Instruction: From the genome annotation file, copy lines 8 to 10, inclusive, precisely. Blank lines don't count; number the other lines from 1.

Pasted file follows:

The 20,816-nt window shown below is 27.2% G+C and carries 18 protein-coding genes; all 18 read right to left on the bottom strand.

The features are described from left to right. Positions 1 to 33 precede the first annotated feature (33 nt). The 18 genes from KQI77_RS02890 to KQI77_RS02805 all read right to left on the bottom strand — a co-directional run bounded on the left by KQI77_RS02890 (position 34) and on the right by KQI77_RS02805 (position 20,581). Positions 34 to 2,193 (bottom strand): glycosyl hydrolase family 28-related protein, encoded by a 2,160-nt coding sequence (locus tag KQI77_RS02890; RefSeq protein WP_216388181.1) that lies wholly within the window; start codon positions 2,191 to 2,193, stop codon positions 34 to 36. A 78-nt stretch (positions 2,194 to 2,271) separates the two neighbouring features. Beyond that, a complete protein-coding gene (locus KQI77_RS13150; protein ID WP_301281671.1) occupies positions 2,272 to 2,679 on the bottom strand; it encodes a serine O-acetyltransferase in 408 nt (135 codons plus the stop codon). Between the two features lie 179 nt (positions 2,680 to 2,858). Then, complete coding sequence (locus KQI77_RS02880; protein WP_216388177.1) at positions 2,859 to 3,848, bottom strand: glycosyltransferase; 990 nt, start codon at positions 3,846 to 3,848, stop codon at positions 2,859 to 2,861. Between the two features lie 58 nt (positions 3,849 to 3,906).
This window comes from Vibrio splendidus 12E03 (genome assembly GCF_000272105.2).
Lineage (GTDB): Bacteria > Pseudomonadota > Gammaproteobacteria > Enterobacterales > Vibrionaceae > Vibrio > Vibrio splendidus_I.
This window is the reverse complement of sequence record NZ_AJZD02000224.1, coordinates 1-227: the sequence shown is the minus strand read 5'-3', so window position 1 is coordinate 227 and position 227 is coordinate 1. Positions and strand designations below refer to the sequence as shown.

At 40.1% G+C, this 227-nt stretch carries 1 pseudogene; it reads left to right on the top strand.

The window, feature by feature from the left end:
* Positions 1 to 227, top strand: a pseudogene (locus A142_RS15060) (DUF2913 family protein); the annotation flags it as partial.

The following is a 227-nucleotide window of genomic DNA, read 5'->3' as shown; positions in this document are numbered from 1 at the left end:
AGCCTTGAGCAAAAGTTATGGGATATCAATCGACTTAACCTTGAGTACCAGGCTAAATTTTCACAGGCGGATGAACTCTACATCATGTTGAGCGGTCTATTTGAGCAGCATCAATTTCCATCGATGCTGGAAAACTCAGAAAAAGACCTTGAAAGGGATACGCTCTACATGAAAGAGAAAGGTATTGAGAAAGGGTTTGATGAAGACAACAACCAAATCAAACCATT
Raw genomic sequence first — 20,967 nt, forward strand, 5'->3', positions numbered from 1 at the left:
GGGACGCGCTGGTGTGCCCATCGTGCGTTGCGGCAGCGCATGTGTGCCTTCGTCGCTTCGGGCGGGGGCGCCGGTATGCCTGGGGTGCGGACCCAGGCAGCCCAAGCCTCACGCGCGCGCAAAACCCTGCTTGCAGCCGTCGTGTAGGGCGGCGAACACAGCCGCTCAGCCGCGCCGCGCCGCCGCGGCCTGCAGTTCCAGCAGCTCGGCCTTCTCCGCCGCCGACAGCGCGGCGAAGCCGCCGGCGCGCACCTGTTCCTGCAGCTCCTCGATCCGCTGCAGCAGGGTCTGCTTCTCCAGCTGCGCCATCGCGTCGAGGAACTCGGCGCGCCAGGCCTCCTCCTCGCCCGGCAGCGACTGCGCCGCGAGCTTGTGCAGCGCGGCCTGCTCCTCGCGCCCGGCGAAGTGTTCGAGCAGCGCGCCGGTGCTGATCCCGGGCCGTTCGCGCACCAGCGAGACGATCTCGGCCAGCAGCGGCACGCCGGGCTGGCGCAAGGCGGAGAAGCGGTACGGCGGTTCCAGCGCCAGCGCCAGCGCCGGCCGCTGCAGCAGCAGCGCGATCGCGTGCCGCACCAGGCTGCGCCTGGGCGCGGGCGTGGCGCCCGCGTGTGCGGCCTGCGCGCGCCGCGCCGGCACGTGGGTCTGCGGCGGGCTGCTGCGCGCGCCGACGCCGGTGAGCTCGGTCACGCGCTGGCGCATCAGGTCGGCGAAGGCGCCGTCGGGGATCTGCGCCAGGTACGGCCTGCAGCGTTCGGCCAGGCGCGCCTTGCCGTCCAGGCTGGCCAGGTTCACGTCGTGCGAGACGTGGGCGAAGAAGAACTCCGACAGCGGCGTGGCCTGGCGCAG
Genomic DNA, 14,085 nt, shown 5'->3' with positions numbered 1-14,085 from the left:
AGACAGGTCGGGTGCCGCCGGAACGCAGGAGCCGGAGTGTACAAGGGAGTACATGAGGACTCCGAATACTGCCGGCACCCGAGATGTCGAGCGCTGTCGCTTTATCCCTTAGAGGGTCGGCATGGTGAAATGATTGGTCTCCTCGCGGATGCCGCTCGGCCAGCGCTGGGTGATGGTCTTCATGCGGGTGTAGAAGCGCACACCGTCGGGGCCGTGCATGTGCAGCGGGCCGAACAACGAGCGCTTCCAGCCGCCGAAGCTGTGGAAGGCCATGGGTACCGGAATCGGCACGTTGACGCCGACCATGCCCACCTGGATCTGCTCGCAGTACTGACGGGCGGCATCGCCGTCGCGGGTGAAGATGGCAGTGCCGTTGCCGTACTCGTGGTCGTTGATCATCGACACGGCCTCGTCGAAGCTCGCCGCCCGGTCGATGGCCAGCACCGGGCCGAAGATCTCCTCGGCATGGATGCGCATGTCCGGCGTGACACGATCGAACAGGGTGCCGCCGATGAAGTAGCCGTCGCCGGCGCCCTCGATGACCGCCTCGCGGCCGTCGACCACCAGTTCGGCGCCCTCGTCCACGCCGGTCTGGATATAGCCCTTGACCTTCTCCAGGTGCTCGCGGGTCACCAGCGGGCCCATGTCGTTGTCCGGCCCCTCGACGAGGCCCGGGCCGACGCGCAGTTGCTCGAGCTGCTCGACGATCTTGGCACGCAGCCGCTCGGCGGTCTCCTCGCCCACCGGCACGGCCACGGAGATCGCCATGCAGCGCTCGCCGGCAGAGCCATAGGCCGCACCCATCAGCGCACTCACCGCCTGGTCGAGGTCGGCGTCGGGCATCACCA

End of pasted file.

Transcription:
* Positions 1 to 227, top strand: a pseudogene (locus A142_RS15060) (DUF2913 family protein); the annotation flags it as partial.

The following is a 227-nucleotide window of genomic DNA, read 5'->3' as shown; positions in this document are numbered from 1 at the left end:
AGCCTTGAGCAAAAGTTATGGGATATCAATCGACTTAACCTTGAGTACCAGGCTAAATTTTCACAGGCGGATGAACTCTACATCATGTTGAGCGGTCTATTTGAGCAGCATCAATTTCCATCGATGCTGGAAAACTCAGAAAAAGACCTTGAAAGGGATACGCTCTACATGAAAGAGAAAGGTATTGAGAAAGGGTTTGATGAAGACAACAACCAAATCAAACCATT